The invasive fruit fly, Drosophila suzukii (spotted wing drosophila, SWD), is an economic threat in Sweden to soft fruit and berry production. Since its detection in Europe in 2008, SWD has rapidly spread across Europe, infesting a wide range of cultivated and wild fruits and berries, with up to 100% damage reported in berries and cherries (Asplen et al. 2015). From its first detection reported in 2014 in southern Sweden (Jordbruksverket, JBV), the population had spread with damage reported in post-harvest raspberries in 2015, and a significant increase in the number of flies throughout Skåne in 2016 and 2017 (JBV). In addition, SWD was found in almost every fruit and berry crop in southern Sweden, including raspberries, strawberries, blueberries, plums, elderberries and red grapes, and was detected for the first time north of Skåne (JBV).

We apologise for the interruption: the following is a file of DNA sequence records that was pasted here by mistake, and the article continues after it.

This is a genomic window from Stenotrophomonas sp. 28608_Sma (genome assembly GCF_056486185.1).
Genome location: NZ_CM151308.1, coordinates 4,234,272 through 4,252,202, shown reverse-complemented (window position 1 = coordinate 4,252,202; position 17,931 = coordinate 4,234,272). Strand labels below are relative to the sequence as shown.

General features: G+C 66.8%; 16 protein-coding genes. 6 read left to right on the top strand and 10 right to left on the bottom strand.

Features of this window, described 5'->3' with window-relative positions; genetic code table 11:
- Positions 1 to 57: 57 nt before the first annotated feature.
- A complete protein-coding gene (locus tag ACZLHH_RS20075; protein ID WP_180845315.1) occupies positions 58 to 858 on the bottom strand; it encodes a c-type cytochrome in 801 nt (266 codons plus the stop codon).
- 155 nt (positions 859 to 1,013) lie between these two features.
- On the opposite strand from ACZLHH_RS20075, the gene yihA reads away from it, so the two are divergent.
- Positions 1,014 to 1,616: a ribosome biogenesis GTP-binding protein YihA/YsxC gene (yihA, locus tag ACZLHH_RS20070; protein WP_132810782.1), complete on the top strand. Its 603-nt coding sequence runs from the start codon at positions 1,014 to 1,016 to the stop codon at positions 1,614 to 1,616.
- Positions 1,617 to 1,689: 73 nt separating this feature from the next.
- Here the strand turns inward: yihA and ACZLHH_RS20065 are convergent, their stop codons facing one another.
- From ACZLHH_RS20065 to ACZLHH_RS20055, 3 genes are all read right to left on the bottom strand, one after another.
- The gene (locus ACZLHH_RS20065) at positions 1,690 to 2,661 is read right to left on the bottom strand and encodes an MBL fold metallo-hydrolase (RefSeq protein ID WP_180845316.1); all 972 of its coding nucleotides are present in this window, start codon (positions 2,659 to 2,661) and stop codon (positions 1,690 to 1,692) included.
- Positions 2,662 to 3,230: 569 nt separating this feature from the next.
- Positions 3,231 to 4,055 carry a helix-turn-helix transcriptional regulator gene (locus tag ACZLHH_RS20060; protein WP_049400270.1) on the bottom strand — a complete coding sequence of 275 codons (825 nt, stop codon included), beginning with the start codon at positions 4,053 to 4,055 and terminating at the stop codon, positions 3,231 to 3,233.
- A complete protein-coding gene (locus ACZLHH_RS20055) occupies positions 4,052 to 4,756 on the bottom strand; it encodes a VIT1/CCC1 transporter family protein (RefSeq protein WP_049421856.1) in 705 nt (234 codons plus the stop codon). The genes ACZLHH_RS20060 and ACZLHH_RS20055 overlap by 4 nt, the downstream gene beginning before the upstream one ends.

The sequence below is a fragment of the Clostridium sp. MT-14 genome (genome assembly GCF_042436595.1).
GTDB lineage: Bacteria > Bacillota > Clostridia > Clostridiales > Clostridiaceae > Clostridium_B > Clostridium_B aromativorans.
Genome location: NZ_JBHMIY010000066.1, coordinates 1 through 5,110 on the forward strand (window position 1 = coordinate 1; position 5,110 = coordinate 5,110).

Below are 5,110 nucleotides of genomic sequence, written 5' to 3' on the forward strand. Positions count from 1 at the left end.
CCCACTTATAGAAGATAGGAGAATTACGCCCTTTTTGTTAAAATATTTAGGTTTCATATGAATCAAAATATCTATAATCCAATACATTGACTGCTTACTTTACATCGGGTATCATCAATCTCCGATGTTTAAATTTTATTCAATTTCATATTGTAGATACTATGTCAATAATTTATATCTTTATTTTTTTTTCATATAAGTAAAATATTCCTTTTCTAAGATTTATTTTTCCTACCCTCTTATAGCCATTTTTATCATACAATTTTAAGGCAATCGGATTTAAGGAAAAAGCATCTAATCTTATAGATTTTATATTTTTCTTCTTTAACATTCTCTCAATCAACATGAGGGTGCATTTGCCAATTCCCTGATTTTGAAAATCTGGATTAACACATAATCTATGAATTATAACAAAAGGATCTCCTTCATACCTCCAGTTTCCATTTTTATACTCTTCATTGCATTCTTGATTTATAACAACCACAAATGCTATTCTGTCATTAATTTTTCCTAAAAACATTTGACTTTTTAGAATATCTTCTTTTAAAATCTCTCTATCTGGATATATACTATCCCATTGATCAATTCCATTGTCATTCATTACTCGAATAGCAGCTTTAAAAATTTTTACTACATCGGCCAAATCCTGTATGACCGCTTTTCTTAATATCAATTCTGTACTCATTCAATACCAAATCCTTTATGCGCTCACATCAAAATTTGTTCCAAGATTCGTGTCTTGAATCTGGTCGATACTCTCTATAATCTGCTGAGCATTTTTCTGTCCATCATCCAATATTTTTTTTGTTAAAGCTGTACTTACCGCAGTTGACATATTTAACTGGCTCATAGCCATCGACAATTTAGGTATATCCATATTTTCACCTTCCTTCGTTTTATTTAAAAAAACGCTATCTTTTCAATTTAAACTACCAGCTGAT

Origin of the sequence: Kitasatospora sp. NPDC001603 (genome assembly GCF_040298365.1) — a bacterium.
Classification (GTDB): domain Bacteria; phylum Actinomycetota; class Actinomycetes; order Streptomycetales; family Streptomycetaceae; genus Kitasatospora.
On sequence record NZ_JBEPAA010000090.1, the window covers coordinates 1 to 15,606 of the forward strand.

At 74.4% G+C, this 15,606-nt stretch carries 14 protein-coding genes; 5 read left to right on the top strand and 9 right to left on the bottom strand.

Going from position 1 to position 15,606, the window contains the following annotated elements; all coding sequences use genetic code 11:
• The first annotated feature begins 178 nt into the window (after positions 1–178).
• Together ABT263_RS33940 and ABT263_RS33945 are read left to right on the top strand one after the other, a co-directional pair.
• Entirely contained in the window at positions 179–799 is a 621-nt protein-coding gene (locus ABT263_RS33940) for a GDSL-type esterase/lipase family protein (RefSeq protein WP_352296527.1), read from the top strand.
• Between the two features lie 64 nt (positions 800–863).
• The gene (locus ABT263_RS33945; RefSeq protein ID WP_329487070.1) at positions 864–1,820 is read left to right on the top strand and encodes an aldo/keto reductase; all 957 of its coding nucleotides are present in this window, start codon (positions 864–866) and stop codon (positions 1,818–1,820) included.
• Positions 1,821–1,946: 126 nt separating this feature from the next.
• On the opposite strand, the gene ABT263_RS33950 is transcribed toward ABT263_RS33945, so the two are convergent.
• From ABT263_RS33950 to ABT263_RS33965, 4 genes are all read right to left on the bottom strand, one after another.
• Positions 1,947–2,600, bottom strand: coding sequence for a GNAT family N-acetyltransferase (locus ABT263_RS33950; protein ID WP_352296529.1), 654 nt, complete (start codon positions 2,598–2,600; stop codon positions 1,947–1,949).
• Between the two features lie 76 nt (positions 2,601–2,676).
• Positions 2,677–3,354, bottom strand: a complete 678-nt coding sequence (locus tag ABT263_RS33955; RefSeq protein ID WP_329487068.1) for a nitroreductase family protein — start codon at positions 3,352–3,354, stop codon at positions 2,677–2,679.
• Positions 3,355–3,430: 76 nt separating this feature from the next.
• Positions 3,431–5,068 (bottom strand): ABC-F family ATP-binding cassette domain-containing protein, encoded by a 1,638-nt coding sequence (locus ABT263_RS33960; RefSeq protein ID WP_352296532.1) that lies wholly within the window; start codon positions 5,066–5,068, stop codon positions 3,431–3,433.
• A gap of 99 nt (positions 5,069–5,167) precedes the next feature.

Our research proposal aimed to analyze the risk of SWD to soft fruit and berries grown in Sweden, and to conduct research that would aim to minimize the economic impact of this pest. Our project goals were: 1) to optimize monitoring tools for SWD; 2) to assess the occurrence and infestation of SWD in commercial crops and in natural hosts throughout the year; and 3) to optimize information and communication flow with and between stakeholders. To accomplish these goals, extensive research was conducted in the laboratory and in raspberry cultivations in Skåne, members of our collaboration at SLU, JBV, and Hushållningssällskapet (HIR Skåne) regularly organized and participated in berry grower meetings in Skåne, and contributions from the research conducted under this grant were disseminated at two international conferences. An extensive assessment of our research and communication with stakeholders within this project was conducted, which has led to further interactions with growers and advisors. This project has cemented our network of researchers, advisors and growers, working together to come up with economically and environmentally sustainable measures for monitoring and population control of SWD.